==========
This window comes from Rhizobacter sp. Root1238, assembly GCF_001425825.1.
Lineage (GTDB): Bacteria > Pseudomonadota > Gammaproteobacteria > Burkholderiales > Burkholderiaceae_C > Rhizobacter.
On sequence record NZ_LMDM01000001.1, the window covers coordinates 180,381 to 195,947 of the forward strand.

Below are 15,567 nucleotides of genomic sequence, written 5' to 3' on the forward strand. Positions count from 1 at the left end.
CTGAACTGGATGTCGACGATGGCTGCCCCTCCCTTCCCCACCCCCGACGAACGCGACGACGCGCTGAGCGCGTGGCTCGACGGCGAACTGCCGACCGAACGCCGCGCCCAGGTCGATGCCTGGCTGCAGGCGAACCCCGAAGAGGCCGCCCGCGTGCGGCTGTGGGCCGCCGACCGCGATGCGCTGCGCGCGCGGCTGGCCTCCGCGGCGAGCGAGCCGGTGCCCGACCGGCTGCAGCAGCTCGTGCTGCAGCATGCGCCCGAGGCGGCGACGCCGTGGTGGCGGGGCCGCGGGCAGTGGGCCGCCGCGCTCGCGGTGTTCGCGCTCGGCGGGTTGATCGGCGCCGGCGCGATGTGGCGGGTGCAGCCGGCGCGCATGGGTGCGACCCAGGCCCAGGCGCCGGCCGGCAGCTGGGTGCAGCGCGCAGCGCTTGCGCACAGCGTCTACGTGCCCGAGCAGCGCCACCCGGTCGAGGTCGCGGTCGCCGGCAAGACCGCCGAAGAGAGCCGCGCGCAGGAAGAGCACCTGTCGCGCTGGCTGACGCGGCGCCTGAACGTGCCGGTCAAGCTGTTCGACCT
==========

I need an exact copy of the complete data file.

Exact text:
This window comes from Rhizobacter sp. Root1238, assembly GCF_001425825.1.
Lineage (GTDB): Bacteria > Pseudomonadota > Gammaproteobacteria > Burkholderiales > Burkholderiaceae_C > Rhizobacter.
On sequence record NZ_LMDM01000001.1, the window covers coordinates 180,381 to 195,947 of the forward strand.

Below are 15,567 nucleotides of genomic sequence, written 5' to 3' on the forward strand. Positions count from 1 at the left end.
CTGAACTGGATGTCGACGATGGCTGCCCCTCCCTTCCCCACCCCCGACGAACGCGACGACGCGCTGAGCGCGTGGCTCGACGGCGAACTGCCGACCGAACGCCGCGCCCAGGTCGATGCCTGGCTGCAGGCGAACCCCGAAGAGGCCGCCCGCGTGCGGCTGTGGGCCGCCGACCGCGATGCGCTGCGCGCGCGGCTGGCCTCCGCGGCGAGCGAGCCGGTGCCCGACCGGCTGCAGCAGCTCGTGCTGCAGCATGCGCCCGAGGCGGCGACGCCGTGGTGGCGGGGCCGCGGGCAGTGGGCCGCCGCGCTCGCGGTGTTCGCGCTCGGCGGGTTGATCGGCGCCGGCGCGATGTGGCGGGTGCAGCCGGCGCGCATGGGTGCGACCCAGGCCCAGGCGCCGGCCGGCAGCTGGGTGCAGCGCGCAGCGCTTGCGCACAGCGTCTACGTGCCCGAGCAGCGCCACCCGGTCGAGGTCGCGGTCGCCGGCAAGACCGCCGAAGAGAGCCGCGCGCAGGAAGAGCACCTGTCGCGCTGGCTGACGCGGCGCCTGAACGTGCCGGTCAAGCTGTTCGACCT